Cutting The Cord: Ownzones Aggregates World Of Content

The powerful stories behind the six best news photos of 2013

EST February 15, 2014 Setting itself up as a new content destination, OwnZones delivers news and niches. A screen shot of the Olympic coverage on OwnZones, a content and streaming network. (Photo: OwnZones) Launched in November, OwnZones has more than 50 content channels Content includes text-based news stories, photos, video, audio and e-magazines Olympics news comes from Agence France-Presse; World Cup soccer coverage set for this summer SHARE 26 CONNECT 15 TWEET COMMENTEMAILMORE Streaming content doesn't just mean music and movies. <br>For the original version including any supplementary images or video, visit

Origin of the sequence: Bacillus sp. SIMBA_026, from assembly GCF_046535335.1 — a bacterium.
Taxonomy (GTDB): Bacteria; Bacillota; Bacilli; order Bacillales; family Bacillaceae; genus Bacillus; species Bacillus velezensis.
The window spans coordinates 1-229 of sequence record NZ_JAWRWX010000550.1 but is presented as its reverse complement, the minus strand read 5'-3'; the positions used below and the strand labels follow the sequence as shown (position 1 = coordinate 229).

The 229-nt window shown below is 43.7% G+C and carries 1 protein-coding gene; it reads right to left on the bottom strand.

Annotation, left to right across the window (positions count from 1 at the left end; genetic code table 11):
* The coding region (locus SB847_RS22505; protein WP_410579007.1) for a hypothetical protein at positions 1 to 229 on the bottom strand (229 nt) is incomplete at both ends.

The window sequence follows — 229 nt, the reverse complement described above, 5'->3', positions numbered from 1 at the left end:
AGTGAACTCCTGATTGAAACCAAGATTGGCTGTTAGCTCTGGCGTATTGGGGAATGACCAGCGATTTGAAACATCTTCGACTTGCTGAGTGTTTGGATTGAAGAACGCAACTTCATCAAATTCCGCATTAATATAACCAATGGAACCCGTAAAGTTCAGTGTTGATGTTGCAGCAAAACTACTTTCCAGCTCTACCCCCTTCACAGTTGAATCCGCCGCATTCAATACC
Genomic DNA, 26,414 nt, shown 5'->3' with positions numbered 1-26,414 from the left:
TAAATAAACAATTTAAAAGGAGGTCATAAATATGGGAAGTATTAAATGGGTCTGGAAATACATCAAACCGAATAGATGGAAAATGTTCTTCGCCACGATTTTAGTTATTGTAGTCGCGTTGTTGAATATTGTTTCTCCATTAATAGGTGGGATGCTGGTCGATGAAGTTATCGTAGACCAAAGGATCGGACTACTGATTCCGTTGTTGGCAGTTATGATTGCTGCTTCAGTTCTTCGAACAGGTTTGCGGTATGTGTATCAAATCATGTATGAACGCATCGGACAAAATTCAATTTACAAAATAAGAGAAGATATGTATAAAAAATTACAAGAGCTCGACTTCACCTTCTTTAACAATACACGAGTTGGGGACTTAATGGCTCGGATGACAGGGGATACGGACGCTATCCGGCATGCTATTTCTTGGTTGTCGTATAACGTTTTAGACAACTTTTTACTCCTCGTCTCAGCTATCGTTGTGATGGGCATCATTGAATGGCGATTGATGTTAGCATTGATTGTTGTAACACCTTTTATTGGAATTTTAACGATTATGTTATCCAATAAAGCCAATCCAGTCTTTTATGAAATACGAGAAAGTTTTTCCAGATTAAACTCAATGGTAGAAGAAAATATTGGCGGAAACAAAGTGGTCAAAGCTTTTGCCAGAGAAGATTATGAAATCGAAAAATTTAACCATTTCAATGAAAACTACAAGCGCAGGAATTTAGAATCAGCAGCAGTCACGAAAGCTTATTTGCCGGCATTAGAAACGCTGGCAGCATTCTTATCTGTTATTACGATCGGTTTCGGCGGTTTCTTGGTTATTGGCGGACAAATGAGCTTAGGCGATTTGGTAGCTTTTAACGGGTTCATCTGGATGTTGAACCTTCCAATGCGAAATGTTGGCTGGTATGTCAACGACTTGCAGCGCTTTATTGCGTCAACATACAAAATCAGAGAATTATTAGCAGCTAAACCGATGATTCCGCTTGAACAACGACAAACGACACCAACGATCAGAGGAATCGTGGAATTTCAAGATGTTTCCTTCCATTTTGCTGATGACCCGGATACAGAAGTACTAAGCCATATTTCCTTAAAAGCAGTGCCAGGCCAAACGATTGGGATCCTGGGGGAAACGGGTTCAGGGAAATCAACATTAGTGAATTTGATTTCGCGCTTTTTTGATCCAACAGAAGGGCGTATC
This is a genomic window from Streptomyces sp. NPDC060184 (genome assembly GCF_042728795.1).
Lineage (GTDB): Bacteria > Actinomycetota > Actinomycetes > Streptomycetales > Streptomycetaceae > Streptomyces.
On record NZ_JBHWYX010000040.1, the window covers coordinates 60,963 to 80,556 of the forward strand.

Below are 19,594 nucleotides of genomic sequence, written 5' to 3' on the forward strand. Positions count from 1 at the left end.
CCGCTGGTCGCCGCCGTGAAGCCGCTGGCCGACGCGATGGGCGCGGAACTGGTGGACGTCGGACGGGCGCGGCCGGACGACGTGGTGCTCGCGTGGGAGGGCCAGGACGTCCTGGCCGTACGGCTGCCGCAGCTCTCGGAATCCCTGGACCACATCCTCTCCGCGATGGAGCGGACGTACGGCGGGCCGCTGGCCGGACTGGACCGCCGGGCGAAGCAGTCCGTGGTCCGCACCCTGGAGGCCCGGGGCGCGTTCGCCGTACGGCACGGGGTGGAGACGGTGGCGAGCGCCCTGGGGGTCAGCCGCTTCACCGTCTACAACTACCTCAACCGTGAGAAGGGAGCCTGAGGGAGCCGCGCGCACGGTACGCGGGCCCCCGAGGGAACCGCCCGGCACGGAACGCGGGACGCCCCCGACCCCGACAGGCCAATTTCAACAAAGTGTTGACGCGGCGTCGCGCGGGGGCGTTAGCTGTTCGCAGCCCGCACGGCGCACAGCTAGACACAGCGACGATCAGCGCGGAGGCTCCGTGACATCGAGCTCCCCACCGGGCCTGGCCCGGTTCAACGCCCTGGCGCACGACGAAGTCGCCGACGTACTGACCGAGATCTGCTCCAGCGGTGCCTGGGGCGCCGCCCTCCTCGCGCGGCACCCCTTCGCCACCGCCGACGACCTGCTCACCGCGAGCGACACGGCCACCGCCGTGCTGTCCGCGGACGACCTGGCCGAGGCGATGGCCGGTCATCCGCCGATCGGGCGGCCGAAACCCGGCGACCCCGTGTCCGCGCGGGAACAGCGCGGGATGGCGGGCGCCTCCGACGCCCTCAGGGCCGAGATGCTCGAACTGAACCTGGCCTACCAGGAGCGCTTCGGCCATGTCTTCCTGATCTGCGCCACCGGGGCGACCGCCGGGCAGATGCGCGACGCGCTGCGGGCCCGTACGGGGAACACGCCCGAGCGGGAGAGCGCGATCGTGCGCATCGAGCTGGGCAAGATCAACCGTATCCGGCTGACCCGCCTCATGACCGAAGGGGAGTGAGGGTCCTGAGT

The United States has promised to open its doors to Syrian refugees but only accepted 50 all of last year. (4) Daily life photo of the year: Julius Schrank in Burma (Julius Schrank/De Volkskrant via EPA) This is the "daily life" category at its best: Kachin independence army fighters celebrate, as only outmatched rebels can, at the funeral of a fallen comrade. The Kachin war, between the Burmese government and "Kachin" ethnic minority rebels in the country's north, began in 1961 and is one of Asia's worst conflicts. A 1994 cease-fire broke in 2011; since then, the fighting has brought frequent and disturbing reports of human rights abuses. Media do not make it into the Kachin conflict areas frequently the Burmese government forbids it so the fact that we're seeing this scene at all is significant. But there's also something powerful to glimpsing a light-hearted moment in a conflict that has been so deadly serious and to see a human side of a story that we barely see at all. (5) Observed portrait of the year: Markus Schreiber in South Africa (Markus Schreiber/AP via EPA) This photo is uncomplicated: It shows a woman who, after waiting to see former South African President Nelson Mandela lying in state, reacts as she is told that access has been closed and she will not be able to see the nation's hero. The legacy of Mandela, who died in December, is much bigger than just the admiration many South Africans feel for it. <br>For the original version including any supplementary images or video, visit

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